Members need also to pay close attention to endorsements on the policy schedule, which modify the wording. A common example is the Cyber & Data Law exclusion, which is now applied market-wide, leading most firms to purchase a Cyber Insurance product separate to their PI insurance.

Most PI policies in the current market are written on an Aggregate basis (as opposed to Any One Claim), meaning that the limit of indemnity represents the totality of the insurer’s potential monetary liability during a policy period. Furthermore, policies are usually Cost Inclusive (rather than Costs in Addition), meaning that any defence costs during the period count toward the limit of indemnity.

Consider the Territorial Limits & Jurisdiction of your policy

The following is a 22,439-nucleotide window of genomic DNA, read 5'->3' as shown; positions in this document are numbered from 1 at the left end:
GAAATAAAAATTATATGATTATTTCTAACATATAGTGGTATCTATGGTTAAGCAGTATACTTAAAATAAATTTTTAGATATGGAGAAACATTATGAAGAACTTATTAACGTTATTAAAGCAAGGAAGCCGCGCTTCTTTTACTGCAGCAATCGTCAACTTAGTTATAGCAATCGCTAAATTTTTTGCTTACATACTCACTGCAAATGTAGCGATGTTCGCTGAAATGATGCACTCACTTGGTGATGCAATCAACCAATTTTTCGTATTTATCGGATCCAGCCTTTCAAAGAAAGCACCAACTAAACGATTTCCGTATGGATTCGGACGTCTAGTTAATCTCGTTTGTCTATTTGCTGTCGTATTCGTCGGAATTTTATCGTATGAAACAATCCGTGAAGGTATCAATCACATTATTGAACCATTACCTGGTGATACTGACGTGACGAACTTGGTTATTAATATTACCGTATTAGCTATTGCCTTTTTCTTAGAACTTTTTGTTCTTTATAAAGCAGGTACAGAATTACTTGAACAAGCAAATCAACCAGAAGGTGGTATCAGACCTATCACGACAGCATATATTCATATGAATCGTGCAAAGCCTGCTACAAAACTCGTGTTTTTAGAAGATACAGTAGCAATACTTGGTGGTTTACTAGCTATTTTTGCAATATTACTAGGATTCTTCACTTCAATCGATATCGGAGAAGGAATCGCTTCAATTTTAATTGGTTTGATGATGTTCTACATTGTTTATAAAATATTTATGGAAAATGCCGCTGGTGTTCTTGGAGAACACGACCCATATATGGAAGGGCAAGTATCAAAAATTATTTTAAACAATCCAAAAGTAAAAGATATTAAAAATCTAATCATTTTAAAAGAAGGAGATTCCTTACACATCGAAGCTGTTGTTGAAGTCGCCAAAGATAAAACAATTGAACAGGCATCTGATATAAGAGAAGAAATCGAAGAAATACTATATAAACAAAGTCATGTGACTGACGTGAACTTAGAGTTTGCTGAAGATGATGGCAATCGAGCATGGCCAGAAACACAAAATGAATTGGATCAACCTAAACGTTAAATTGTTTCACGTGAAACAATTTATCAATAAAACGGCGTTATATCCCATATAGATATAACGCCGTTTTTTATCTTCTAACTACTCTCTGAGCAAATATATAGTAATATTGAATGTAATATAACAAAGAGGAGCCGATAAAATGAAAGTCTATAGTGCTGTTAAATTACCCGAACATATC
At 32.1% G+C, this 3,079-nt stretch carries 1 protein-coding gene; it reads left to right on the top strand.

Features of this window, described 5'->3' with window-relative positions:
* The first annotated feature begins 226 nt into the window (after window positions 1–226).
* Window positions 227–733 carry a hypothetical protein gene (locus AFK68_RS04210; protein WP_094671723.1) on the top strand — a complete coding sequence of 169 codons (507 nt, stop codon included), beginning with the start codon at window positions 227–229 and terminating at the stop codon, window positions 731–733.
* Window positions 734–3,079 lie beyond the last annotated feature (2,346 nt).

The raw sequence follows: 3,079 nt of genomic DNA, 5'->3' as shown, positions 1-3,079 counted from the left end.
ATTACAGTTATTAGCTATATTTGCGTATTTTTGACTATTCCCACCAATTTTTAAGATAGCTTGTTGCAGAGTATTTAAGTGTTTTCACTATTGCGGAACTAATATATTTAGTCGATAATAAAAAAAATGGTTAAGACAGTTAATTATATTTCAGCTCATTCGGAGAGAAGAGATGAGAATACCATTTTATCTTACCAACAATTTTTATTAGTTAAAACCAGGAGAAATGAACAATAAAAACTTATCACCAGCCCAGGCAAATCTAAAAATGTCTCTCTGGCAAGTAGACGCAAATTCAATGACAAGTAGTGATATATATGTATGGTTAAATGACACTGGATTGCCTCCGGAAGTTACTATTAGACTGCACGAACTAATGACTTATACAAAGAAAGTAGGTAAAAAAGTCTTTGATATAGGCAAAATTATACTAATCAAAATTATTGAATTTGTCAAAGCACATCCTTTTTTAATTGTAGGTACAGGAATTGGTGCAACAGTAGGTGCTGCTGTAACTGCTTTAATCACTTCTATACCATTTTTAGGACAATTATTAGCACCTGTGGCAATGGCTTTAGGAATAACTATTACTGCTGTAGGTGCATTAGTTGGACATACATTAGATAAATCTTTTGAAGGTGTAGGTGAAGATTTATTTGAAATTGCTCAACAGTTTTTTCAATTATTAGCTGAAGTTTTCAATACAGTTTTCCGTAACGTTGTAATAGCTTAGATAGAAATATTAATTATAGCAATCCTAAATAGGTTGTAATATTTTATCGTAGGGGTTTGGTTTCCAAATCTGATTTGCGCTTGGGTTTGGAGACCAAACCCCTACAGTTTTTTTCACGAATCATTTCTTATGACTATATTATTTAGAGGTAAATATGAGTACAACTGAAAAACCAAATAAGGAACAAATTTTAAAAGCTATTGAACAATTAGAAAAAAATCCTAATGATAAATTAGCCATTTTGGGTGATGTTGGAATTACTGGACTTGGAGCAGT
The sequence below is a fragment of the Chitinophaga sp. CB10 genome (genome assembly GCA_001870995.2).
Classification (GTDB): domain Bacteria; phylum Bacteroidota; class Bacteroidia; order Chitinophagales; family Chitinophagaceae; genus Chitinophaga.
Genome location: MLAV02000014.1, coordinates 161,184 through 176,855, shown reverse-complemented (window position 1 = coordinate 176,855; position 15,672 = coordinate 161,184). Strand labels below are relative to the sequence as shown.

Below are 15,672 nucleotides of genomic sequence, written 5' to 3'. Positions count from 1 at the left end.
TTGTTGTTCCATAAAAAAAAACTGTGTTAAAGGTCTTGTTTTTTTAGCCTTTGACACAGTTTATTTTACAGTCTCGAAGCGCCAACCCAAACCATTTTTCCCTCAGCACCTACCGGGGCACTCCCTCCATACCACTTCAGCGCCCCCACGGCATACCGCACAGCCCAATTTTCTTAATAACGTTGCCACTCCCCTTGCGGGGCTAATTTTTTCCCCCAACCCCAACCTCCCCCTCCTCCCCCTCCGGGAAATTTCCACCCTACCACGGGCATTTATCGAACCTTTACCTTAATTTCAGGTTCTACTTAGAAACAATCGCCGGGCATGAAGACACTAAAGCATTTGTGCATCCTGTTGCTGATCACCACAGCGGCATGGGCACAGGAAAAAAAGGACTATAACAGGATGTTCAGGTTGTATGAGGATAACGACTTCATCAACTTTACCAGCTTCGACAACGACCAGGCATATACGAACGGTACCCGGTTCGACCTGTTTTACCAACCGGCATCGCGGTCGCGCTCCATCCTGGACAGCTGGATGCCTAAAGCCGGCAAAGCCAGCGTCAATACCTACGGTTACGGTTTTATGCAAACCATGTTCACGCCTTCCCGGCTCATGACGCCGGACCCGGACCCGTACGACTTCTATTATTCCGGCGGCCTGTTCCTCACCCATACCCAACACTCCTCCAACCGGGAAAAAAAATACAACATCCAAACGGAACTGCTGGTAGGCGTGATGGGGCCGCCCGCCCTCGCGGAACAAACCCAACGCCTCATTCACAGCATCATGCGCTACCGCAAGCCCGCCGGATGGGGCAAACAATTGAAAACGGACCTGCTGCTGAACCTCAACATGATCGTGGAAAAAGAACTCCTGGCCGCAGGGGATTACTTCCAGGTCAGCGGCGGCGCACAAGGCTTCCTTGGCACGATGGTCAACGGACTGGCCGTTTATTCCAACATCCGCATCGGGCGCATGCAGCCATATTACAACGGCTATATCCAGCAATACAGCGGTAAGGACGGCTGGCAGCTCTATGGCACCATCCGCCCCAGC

Territorial Limits are the physical boundaries within which work by the insured party is covered. Jurisdiction refers to the countries in which the policy will respond to legal action against the policyholder.

Generally, the Territory will mirror the Jurisdiction of a policy. This will usually be ‘United Kingdom Only’ or ‘Worldwide excluding the USA and Canada’ for UK written business.

Members may find themselves sitting on hearings where the location of the matter causing dispute, the parties’ domicile, the location of the hearing, and the applicable law are all different. This demonstrates the importance not only of completing the proposal form as diligently as possible but also of considering the Territorial Limits & Jurisdiction of your PI policy before accepting appointments.

Solicitors professional indemnity (PI) insurance does not always cover dispute resolution
Many individuals who sit on arbitrations and other forms of private dispute resolution are also practising legal professionals. We have encountered the inaccurate presumption that Partners, or employees of Solicitor firms will be covered under the firms’ PI for their activities as dispute resolution professionals.